I went to med school in a place where Lyme disease was endemic. So when I was on my Medicine rotation and one of my co-students complained about feeling tired and achy for a few days, our attending immediately said to him, "Get tested for Lyme disease."
The student was reluctant. He didn't have a rash. Our student health plan was crappy with a huge deductible, so he would have had to pay for the test out of pocket. Also, I pointed out (from a personal Lyme scare) that he could get a false negative this early on.
"Well, if you don't want to get the test," the attending said, "I'll write you a prescription for doxycycline and you can just treat it."
And then we saw another attending, who totally agreed with this.
Even years later, I still find this offensive. The course of treatment for Lyme is 10-21 days of antibiotics. Would you really give someone up to THREE WEEKS of antibiotics because they were tired and achy a few days? I took doxycycline and it made me throw up... not something I'd personally be excited to take for weeks for no reason. And... hello, antibiotic resistance?
I'd like to believe that the attendings were just overtreating because it was a colleague and not something they recommend to all their patients.
I m really concerned about this! I recently had an ear infection and after 3 days on antibiotic (can't remember) they put me on another. Thankfully the other worked but it scares me non the less. _ Blogger doesn't like me My name is MaryReplyDelete
I completely agree with you that it was wrong to write a script for enough doxy to treat Lyme. I'm not excusing your attendings for their thinking, but at least you live in an area where Lyme is endemic. I live in a part of the US where you are very unlikely to encounter the either the vector or the bug, and yet some of my colleagues wouldn't think twice about giving doxy or minocycline to a patient who thought they had the disease but had no exposure risk.ReplyDelete
Similarly, my good friend who is an ID doc, would give his daughter prophylactic Cipro to ward off traveler's diarrhea. He would never do this for a patient, but his own flesh and blood was somehow an exception.
I have a splinter. hmm that might get infected, cause sepsis and require IV antibiotics. Better start the antibioticsReplyDelete
Hmm I don't mean to start a debate on a different matter, but as a french canadian, this makes me happy that everyone here can afford a test before being treated for no reason.ReplyDelete
Yes! I am also Canadian, and my first thought reading this was that I am so glad that no one in Canada has to think about the financial cost of getting proper healthcare.Delete
It's sad. I can't even fathom this! And I don't exactly have a lot of money but at least I can pay for most things I need. And still I question following up on medical concerns I have or even with my kids. It's in my head. Even if I dismiss it and follow up anyway, it's a thought I have to shoot down. I can't even imagine what it would be like to not have the luxury to shoot down that thought -which is the reality of probably half of our citizens. Despicable.Delete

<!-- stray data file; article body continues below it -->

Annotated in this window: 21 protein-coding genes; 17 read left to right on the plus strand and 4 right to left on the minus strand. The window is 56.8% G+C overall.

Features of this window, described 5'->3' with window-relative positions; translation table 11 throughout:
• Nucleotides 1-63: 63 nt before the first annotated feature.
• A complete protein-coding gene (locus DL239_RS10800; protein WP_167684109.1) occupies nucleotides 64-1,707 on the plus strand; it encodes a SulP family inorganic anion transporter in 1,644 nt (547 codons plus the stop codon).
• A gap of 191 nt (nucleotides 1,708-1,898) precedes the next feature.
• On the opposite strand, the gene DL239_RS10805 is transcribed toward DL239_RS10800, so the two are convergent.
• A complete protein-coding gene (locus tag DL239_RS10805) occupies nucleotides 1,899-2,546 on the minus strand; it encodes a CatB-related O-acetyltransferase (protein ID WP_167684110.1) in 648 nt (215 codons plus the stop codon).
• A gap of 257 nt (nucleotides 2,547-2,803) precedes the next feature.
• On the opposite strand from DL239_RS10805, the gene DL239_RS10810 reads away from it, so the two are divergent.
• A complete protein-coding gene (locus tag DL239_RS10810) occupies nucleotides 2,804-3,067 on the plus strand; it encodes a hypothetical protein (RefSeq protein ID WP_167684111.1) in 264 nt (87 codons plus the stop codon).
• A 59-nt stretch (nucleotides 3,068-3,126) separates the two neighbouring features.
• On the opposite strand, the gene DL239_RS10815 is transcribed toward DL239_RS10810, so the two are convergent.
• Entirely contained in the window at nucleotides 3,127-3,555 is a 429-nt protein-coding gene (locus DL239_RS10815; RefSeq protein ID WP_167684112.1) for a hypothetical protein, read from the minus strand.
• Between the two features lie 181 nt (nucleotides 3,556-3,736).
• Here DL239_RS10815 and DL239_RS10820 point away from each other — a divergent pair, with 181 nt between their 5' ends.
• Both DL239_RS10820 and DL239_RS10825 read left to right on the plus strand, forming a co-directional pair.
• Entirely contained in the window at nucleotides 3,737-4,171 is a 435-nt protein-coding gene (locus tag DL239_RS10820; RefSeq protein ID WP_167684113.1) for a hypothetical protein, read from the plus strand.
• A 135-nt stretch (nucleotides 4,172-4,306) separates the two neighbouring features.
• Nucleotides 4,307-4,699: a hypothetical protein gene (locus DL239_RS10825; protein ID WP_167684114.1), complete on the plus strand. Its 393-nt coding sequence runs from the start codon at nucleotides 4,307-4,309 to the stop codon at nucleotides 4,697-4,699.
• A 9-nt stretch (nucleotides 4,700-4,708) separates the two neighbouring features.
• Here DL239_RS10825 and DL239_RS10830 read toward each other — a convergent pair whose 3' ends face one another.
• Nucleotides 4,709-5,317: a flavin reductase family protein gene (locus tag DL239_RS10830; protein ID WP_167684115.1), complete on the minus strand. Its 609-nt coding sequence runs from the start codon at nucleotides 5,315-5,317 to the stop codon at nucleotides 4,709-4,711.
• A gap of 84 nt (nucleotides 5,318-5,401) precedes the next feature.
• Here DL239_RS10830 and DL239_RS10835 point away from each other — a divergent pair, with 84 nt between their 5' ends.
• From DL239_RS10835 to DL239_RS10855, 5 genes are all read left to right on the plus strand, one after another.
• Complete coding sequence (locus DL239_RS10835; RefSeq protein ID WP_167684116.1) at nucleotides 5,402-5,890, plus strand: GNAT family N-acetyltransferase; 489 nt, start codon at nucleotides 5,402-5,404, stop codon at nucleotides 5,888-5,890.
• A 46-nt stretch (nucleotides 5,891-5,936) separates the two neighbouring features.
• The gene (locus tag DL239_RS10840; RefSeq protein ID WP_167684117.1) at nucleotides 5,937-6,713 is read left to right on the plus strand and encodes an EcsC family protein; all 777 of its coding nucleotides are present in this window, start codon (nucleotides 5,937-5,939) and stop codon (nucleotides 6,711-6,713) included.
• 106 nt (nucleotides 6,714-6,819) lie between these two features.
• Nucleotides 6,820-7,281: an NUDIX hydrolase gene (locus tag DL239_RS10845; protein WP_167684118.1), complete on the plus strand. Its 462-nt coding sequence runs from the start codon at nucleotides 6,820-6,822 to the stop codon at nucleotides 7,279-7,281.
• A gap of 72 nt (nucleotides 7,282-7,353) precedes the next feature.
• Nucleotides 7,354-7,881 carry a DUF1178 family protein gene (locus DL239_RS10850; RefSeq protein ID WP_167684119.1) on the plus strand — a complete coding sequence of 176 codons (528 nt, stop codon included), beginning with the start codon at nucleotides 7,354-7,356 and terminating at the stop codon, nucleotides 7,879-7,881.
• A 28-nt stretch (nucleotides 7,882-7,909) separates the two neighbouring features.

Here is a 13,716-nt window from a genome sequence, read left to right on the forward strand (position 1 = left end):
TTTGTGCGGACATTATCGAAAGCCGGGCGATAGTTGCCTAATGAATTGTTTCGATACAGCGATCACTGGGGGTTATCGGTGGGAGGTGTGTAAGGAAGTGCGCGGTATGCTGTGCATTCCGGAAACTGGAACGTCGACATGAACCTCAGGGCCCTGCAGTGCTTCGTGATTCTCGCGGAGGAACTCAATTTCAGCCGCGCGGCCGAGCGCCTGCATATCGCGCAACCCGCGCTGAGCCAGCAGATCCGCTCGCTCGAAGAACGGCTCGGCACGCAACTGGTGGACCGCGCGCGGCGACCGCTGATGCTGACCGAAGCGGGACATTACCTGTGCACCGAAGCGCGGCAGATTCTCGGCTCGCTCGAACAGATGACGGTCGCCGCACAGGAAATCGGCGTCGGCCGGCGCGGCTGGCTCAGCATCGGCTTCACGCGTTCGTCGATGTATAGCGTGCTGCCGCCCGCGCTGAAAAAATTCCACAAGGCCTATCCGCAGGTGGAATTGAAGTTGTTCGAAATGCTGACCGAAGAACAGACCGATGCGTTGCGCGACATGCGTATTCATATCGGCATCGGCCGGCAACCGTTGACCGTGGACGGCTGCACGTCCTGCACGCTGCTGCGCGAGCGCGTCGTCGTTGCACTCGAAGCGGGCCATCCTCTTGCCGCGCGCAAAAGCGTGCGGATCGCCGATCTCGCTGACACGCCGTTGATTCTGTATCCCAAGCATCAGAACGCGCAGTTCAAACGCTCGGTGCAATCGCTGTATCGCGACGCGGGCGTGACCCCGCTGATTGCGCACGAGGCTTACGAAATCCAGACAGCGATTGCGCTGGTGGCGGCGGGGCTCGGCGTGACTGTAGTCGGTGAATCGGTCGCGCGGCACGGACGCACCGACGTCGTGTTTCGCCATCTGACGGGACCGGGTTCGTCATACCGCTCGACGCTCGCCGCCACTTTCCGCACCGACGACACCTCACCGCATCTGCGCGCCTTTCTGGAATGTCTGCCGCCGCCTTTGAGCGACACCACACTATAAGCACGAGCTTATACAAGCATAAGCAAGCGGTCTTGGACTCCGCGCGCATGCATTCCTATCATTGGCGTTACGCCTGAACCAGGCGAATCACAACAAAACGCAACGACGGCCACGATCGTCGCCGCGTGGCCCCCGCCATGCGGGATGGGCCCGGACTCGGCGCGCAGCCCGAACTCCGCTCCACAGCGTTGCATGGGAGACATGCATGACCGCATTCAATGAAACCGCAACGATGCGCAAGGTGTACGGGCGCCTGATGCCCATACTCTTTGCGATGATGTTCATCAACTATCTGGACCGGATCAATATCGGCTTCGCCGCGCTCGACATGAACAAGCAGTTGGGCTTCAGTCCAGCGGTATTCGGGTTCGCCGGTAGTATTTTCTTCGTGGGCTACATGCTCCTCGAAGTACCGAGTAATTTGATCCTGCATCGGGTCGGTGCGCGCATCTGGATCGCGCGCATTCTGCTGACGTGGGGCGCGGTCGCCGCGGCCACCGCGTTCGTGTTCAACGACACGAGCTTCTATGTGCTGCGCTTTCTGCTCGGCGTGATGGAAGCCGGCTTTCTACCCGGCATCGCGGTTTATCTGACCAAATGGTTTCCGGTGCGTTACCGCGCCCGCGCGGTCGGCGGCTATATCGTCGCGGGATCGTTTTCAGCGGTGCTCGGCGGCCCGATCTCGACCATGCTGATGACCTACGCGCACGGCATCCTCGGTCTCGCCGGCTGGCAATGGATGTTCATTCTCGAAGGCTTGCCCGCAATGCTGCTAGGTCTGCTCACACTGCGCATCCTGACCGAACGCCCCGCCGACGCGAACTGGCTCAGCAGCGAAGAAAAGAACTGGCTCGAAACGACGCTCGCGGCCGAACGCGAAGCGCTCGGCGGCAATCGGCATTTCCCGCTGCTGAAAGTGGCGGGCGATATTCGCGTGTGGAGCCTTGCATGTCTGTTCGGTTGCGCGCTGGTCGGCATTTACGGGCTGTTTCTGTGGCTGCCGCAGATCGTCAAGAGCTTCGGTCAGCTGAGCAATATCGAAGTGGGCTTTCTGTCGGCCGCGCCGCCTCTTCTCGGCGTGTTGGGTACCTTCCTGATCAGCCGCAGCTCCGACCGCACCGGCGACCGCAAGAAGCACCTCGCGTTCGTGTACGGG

I had Lyme disease (confirmed with a test and an erythema migrans rash and all of that), and that course of several weeks doxycycline was one of the most miserable things I've had to take (and I have lupus, so I'm no stranger to meds with awful side effects). Definitely would not be signing up for that if I didn't know for sure that I needed it.ReplyDelete
> "I'll write you a prescription for doxycycline and you can just treat it."ReplyDelete
AFAICT, that is a valid, maybe even the correct, second-line response. Untreated borreliosis is a totally un-fun disease; think neuroborreliosis and becoming a vegetable, either acutely or chronically.
Doxycycline is not a bad choice either. at least it works against a whole bunch of tick-borne diseases.
I'll go one farther and say that in some cases, antibiotics are indicated immediately. Just consider a meningitis with unclear cause: First you start the antibiotic and think about mannitol. _Then_ you get cultures started and all that.
It's the same with neuroborreliosis. You get a patient who went from highly coherent to complete lack of reaction, non-recognition of family, and confusion about place and time over the course of twelve hours, MRI is negative for bleeding and ischemia, the patient now runs a 40.3 C (104+ F) fever -- and she has been to an area with endemic Lyme disease just three weeks prior.
Are you really going to start with a lumbar punction and then do nothing until the cultures come back? No. Or at least I hope you won't, because I like having my family members around.
Right but there's a difference between starting empiric abx on someone who has a dangerously high fever and someone who has a few weeks of low grade fatigue in no immediate danger.Delete